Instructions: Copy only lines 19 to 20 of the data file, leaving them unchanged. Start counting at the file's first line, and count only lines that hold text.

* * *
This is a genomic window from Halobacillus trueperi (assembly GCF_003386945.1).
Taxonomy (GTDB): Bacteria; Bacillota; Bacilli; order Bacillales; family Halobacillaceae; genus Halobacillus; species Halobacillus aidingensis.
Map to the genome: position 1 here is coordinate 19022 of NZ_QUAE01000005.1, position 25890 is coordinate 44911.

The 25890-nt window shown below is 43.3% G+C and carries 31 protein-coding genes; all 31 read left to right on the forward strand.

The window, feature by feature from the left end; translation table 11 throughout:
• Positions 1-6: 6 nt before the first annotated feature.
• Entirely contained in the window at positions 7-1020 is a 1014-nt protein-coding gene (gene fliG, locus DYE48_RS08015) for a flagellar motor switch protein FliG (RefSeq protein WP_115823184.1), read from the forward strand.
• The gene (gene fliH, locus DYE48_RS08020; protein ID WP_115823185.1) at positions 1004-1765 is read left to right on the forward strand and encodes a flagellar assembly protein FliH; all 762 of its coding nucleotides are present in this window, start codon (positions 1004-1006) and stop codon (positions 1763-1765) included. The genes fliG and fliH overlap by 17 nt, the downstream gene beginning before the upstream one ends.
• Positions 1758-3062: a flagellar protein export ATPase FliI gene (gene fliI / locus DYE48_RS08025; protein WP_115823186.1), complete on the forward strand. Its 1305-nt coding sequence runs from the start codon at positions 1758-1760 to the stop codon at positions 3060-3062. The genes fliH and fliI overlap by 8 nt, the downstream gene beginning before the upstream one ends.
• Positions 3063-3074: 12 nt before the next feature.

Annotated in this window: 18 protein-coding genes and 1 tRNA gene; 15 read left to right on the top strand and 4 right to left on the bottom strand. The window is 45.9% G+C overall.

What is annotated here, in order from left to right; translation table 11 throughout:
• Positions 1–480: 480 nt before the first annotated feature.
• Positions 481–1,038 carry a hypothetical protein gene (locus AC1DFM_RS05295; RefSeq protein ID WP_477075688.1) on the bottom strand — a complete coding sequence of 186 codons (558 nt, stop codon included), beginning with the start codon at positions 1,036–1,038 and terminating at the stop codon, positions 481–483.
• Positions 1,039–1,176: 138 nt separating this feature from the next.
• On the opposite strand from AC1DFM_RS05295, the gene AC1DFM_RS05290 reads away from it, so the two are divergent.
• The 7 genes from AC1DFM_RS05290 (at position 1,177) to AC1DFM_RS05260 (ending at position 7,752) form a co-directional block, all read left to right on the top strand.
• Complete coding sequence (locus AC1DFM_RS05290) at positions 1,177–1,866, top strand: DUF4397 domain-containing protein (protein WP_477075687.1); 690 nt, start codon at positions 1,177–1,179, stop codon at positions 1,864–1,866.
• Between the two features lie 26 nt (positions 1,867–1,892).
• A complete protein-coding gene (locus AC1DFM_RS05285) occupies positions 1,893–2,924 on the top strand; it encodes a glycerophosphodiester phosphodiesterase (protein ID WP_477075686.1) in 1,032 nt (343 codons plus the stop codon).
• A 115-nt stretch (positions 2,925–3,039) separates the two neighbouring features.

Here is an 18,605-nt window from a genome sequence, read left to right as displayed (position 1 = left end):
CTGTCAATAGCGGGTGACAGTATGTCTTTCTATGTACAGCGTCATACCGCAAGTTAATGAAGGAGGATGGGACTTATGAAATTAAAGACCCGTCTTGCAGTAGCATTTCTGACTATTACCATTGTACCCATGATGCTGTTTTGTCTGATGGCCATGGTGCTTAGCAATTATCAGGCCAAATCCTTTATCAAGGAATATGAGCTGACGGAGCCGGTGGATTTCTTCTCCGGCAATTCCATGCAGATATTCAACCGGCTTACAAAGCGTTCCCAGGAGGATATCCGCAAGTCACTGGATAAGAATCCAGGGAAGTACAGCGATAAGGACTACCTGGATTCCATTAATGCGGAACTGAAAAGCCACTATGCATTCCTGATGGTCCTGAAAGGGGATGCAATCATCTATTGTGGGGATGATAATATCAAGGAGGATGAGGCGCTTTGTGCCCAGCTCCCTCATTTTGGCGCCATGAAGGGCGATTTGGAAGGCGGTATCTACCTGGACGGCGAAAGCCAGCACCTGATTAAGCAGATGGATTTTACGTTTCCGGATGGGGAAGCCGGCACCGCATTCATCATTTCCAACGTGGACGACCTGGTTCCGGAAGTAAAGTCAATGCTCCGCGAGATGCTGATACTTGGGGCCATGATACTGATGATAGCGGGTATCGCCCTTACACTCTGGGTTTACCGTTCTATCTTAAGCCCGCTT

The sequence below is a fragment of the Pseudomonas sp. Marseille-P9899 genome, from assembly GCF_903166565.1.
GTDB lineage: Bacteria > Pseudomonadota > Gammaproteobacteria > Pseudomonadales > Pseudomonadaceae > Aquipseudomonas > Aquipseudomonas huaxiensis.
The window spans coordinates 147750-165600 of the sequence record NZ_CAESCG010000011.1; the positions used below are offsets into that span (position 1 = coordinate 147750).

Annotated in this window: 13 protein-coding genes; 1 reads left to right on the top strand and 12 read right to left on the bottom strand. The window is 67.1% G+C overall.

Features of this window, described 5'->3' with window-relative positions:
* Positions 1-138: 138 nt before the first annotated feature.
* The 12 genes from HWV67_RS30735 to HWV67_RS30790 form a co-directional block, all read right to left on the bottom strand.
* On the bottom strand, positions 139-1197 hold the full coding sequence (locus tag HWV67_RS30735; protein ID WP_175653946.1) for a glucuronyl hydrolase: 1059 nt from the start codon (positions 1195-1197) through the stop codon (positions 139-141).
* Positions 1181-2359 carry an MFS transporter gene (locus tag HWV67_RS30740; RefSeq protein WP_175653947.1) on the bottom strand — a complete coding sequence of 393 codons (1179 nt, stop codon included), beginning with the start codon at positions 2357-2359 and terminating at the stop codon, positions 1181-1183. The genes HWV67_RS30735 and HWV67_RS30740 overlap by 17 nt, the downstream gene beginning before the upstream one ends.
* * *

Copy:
• Between the two features lie 26 nt (positions 1,867–1,892).
• A complete protein-coding gene (locus AC1DFM_RS05285) occupies positions 1,893–2,924 on the top strand; it encodes a glycerophosphodiester phosphodiesterase (protein ID WP_477075686.1) in 1,032 nt (343 codons plus the stop codon).